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From Sponge to Trampoline: Putting the “Active” in Active Listening

Early in my law firm marketing career, I held an in-house position at a Pacific Northwest law firm of approximately 150 lawyers. I was asked to speak at the firm retreat. I shaped my presentation around the basics: Focus on relationships, distinguish yourself through client service and always be responsive.

As I opened the floor to questions, one of the firm’s rainmakers asked, with a touch of bored resignation, “Okay Kevin, you’ve told us to return phone calls. Anything else?”

Listen GraphicTo the partner, responsiveness meant simply “calling back.” (This was 1988, remember, long before the advent of email and text messaging. Voicemail was cutting-edge communication.)

The “call back,” I reminded the group, is only the first step in demonstrating responsiveness. The more important step is the “responsiveness” reflected in the subsequent conversation. “Are you an effective, active listener?” I asked. The group shared examples of active listening, and together we reached a comfortable consensus. Active listening, we agreed, meant (1) paying attention to the visual aspects of listening such as body language, facial expression and tone of voice, (2) listening with intent and (3) repeating what we heard for clarity and understanding.

Spring ahead to summer 2016.

While the channels for communication have grown exponentially, the significance of listening has never been more important. Client relationships continue to be just that—relationships. Professional services are quite often built on personal relationships, which start with good listening habits.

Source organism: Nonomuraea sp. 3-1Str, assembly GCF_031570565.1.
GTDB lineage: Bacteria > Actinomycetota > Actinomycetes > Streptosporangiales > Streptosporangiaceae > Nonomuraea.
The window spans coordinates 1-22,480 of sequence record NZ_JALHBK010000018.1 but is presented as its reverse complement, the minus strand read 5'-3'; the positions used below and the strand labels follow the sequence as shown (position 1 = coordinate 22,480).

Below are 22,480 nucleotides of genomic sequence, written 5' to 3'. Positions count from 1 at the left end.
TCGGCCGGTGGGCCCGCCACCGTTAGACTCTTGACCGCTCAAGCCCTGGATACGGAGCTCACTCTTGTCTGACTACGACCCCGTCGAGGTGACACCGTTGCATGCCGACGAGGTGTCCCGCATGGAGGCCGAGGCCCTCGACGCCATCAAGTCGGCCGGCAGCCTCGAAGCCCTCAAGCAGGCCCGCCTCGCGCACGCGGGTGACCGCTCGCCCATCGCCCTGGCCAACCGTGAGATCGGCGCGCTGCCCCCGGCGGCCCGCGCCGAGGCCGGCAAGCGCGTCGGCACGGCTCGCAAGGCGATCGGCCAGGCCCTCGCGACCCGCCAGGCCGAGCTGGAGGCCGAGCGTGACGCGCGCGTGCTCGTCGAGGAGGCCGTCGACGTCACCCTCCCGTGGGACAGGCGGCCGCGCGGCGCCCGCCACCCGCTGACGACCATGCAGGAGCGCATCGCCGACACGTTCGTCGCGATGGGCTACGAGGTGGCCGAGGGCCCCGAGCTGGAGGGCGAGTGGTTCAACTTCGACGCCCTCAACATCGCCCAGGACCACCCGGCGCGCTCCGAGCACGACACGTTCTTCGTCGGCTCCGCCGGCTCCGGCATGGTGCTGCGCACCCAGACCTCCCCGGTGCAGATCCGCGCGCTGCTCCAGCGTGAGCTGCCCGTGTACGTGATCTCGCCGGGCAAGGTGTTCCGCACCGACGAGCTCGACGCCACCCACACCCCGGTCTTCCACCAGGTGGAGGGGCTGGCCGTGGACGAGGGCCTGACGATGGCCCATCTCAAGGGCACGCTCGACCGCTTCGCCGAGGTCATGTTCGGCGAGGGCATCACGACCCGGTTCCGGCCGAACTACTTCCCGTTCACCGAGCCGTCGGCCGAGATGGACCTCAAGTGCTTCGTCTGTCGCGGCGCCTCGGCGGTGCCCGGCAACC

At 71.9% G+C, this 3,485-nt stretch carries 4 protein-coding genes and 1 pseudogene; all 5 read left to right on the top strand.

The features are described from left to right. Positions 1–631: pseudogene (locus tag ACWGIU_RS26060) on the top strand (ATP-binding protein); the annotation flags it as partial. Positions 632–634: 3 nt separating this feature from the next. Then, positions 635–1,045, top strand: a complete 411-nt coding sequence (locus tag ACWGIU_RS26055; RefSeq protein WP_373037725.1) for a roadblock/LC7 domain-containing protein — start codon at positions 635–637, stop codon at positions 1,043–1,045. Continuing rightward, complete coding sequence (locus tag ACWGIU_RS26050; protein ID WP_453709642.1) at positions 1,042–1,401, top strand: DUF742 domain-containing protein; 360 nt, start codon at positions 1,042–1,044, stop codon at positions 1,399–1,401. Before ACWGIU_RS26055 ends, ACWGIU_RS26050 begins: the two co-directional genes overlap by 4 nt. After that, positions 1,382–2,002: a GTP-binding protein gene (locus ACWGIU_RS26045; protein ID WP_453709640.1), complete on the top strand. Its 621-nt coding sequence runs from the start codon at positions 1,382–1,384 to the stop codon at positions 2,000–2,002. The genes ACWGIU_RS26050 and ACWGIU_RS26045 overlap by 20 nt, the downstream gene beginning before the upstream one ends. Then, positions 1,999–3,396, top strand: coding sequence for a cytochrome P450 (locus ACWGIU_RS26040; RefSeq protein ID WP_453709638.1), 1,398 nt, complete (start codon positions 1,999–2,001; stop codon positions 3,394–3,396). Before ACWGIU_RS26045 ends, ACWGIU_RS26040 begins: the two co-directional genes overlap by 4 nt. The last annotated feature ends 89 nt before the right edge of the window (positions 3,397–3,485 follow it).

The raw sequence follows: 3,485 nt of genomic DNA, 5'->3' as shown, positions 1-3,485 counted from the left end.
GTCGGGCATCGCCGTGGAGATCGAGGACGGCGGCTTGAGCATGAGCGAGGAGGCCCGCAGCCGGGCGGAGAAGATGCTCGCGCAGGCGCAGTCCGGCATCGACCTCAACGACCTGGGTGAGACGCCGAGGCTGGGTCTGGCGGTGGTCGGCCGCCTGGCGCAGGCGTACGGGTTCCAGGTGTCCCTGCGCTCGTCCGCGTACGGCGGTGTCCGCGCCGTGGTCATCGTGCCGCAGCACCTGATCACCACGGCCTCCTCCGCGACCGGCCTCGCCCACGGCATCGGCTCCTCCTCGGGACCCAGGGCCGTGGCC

Knowing of my continued interest in the topic of listening, a friend recently directed me to a Harvard Business Review article.

“What Great Listeners Actually Do” (July 14, 2016) was written by Jack Zenger and Joseph Folkman, CEO and president respectively at Zenger/Folkman, a leadership development consultancy. Analyzing data from more than 3,400 participants enrolled in a management development program, the authors identified 20 behaviors and characteristics associated with truly effective listening. They then grouped those behaviors into four main findings:

  1. Listening is much more than remaining attentively silent. Good listeners do more than sit quietly, providing acknowledgment through an occasional nod and “um hum.” They are active participants, creating a “two-way dialogue.”
  2. Good listeners help build a person’s self-esteem. Effective listeners offer support and encouragement, and in the process they try to build a safe environment within which difficult topics may be discussed.
  3. Good listeners are cooperative listeners. Poor listeners, according to the authors, are perceived as competitive—“listening only to identify errors in reasoning or logic.” (Sound familiar?) Competitive listeners are looking to win rather than help.
  4. Good listeners offer suggestions. According to the study, people are more receptive to suggestions from someone they believe is a good listener. The challenge is establishing the right balance of timing, encouragement, pushback and, well, listening.

The authors describe various levels of listening behavior as well. Their conclusions are clear, however. Good listeners do much more than pay attention, absorb the information they hear and repeat it back “sometimes word for word.” They predict that the commonly held view of a good listener as a “sponge” is being replaced by the notion of listener as “trampoline,” giving “energy, acceleration, height and amplification” to the other party much like a trampoline acts on kids.

In my work with lawyers and law firms teaching business development skills and strategies, I plan to incorporate the conclusions of the Zenger/Folkman study into my listening exercises. I encourage all of you to do the same.

This Post Has 1 Comment

  1. Abhinav says:

    good Insight into the communication and listening skills

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